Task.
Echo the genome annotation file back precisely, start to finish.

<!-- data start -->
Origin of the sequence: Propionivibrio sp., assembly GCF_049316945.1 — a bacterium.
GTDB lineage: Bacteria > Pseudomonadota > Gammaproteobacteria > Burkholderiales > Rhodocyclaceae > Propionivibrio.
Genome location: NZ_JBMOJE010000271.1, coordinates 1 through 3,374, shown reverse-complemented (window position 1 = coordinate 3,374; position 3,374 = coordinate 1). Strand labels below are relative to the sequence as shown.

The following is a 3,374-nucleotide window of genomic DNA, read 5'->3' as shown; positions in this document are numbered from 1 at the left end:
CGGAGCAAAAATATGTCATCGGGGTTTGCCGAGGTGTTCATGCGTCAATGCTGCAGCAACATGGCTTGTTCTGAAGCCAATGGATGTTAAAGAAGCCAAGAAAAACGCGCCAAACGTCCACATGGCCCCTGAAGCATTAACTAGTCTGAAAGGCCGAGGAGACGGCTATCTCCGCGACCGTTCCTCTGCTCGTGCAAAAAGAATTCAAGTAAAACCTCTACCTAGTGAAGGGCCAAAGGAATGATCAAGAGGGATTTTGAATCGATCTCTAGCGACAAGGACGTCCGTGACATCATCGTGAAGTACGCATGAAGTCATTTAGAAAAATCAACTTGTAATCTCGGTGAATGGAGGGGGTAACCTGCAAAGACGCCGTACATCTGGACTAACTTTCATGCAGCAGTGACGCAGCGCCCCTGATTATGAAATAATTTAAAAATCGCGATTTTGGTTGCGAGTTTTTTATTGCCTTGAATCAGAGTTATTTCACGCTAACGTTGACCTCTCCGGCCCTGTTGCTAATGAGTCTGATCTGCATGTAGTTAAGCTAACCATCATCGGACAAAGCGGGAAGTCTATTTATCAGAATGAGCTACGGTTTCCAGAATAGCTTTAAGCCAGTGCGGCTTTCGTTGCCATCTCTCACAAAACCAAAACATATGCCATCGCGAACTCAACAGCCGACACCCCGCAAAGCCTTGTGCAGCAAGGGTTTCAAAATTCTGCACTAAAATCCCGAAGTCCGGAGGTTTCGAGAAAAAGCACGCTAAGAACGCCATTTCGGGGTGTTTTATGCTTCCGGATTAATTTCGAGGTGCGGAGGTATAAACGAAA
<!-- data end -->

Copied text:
Origin of the sequence: Propionivibrio sp., assembly GCF_049316945.1 — a bacterium.
GTDB lineage: Bacteria > Pseudomonadota > Gammaproteobacteria > Burkholderiales > Rhodocyclaceae > Propionivibrio.
Genome location: NZ_JBMOJE010000271.1, coordinates 1 through 3,374, shown reverse-complemented (window position 1 = coordinate 3,374; position 3,374 = coordinate 1). Strand labels below are relative to the sequence as shown.

The following is a 3,374-nucleotide window of genomic DNA, read 5'->3' as shown; positions in this document are numbered from 1 at the left end:
CGGAGCAAAAATATGTCATCGGGGTTTGCCGAGGTGTTCATGCGTCAATGCTGCAGCAACATGGCTTGTTCTGAAGCCAATGGATGTTAAAGAAGCCAAGAAAAACGCGCCAAACGTCCACATGGCCCCTGAAGCATTAACTAGTCTGAAAGGCCGAGGAGACGGCTATCTCCGCGACCGTTCCTCTGCTCGTGCAAAAAGAATTCAAGTAAAACCTCTACCTAGTGAAGGGCCAAAGGAATGATCAAGAGGGATTTTGAATCGATCTCTAGCGACAAGGACGTCCGTGACATCATCGTGAAGTACGCATGAAGTCATTTAGAAAAATCAACTTGTAATCTCGGTGAATGGAGGGGGTAACCTGCAAAGACGCCGTACATCTGGACTAACTTTCATGCAGCAGTGACGCAGCGCCCCTGATTATGAAATAATTTAAAAATCGCGATTTTGGTTGCGAGTTTTTTATTGCCTTGAATCAGAGTTATTTCACGCTAACGTTGACCTCTCCGGCCCTGTTGCTAATGAGTCTGATCTGCATGTAGTTAAGCTAACCATCATCGGACAAAGCGGGAAGTCTATTTATCAGAATGAGCTACGGTTTCCAGAATAGCTTTAAGCCAGTGCGGCTTTCGTTGCCATCTCTCACAAAACCAAAACATATGCCATCGCGAACTCAACAGCCGACACCCCGCAAAGCCTTGTGCAGCAAGGGTTTCAAAATTCTGCACTAAAATCCCGAAGTCCGGAGGTTTCGAGAAAAAGCACGCTAAGAACGCCATTTCGGGGTGTTTTATGCTTCCGGATTAATTTCGAGGTGCGGAGGTATAAACGAAA